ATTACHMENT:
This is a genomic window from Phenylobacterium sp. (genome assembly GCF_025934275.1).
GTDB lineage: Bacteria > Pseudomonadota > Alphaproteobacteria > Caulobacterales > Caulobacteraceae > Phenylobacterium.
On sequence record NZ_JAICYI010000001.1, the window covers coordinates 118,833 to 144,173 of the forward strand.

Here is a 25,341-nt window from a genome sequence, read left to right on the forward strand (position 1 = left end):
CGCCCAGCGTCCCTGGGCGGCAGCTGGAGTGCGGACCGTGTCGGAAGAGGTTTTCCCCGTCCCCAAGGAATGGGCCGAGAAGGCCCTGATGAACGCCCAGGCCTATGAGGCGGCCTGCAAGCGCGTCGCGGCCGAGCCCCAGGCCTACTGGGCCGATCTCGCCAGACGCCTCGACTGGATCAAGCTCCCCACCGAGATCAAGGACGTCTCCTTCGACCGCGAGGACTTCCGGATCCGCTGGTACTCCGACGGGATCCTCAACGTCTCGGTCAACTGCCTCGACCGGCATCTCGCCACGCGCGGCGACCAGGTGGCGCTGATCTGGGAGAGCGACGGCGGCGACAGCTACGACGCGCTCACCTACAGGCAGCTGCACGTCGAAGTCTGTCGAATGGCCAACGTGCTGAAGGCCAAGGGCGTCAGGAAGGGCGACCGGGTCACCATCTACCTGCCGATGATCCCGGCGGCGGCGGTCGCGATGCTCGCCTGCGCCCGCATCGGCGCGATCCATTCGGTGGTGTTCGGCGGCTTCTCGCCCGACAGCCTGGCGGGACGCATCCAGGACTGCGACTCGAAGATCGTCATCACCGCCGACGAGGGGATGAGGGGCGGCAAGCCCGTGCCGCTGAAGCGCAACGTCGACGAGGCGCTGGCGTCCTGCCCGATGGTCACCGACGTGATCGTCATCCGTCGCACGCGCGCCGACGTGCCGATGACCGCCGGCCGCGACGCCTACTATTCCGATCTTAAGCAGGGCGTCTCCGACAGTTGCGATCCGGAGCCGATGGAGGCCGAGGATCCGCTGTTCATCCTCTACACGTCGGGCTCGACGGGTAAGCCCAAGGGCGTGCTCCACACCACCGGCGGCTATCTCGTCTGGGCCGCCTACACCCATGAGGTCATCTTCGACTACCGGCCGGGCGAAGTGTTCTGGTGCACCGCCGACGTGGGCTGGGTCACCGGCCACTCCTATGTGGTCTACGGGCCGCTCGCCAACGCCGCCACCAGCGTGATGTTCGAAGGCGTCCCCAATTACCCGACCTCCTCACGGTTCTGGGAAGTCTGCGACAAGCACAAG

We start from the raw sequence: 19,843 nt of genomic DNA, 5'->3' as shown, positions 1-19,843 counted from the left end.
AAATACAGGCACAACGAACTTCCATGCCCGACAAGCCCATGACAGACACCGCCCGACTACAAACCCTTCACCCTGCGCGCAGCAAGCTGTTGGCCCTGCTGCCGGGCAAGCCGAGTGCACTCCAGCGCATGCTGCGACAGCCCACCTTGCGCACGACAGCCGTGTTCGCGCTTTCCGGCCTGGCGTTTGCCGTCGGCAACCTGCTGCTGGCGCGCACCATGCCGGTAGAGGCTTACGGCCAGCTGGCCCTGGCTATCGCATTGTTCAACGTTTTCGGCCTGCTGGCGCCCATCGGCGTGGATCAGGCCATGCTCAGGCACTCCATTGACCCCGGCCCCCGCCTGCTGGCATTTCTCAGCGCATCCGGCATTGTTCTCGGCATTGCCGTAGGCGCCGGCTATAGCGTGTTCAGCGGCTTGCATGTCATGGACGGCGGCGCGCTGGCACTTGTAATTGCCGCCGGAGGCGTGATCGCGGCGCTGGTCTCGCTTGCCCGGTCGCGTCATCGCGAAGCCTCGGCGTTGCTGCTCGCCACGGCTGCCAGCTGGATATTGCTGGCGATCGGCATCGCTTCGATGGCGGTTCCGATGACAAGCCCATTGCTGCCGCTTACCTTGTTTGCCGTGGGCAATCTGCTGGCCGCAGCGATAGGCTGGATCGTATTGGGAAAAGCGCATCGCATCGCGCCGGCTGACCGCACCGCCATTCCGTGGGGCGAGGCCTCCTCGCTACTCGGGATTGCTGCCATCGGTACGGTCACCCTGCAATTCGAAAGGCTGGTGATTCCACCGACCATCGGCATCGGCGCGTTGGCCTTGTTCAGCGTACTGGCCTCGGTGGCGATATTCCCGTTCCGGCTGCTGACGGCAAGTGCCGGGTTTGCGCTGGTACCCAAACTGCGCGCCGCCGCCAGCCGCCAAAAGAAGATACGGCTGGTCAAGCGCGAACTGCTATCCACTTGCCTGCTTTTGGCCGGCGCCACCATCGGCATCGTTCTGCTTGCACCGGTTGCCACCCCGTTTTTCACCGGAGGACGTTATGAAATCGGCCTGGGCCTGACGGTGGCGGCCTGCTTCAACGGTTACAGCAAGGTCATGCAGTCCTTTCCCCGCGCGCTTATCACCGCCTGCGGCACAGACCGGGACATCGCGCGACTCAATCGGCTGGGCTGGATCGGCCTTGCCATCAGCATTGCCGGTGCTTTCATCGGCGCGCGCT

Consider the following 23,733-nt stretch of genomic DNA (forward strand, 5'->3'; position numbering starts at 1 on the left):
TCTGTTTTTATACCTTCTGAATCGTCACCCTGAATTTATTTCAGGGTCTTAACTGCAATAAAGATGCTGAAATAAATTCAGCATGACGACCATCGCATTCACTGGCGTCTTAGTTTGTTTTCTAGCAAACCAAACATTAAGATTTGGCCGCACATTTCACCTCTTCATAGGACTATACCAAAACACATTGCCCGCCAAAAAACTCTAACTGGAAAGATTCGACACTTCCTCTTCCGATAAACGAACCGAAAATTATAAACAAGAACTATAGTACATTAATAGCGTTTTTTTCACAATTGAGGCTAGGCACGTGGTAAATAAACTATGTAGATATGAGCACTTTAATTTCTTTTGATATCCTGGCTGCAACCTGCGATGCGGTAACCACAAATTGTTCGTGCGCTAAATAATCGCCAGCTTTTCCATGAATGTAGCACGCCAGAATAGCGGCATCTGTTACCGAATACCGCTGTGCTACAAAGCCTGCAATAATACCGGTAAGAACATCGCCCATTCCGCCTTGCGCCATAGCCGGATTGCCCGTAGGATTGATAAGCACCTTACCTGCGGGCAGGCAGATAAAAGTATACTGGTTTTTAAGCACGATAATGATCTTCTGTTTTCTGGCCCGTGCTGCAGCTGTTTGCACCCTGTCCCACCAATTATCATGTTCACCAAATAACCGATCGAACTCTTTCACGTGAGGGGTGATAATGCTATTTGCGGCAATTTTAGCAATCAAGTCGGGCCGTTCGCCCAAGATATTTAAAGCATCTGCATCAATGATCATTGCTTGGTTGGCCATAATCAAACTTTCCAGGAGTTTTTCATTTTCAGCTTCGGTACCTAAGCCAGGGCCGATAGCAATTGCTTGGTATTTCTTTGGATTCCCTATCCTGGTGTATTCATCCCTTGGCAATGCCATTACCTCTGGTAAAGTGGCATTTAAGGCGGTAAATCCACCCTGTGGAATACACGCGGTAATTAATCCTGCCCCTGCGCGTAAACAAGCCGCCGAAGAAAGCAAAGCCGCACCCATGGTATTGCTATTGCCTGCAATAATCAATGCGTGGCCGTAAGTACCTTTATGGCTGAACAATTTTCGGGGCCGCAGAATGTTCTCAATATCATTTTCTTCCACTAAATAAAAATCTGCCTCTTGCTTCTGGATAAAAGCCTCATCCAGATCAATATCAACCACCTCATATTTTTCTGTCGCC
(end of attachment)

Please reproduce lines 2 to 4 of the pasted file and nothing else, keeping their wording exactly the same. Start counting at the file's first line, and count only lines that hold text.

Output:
GTDB lineage: Bacteria > Pseudomonadota > Alphaproteobacteria > Caulobacterales > Caulobacteraceae > Phenylobacterium.
On sequence record NZ_JAICYI010000001.1, the window covers coordinates 118,833 to 144,173 of the forward strand.

Here is a 25,341-nt window from a genome sequence, read left to right on the forward strand (position 1 = left end):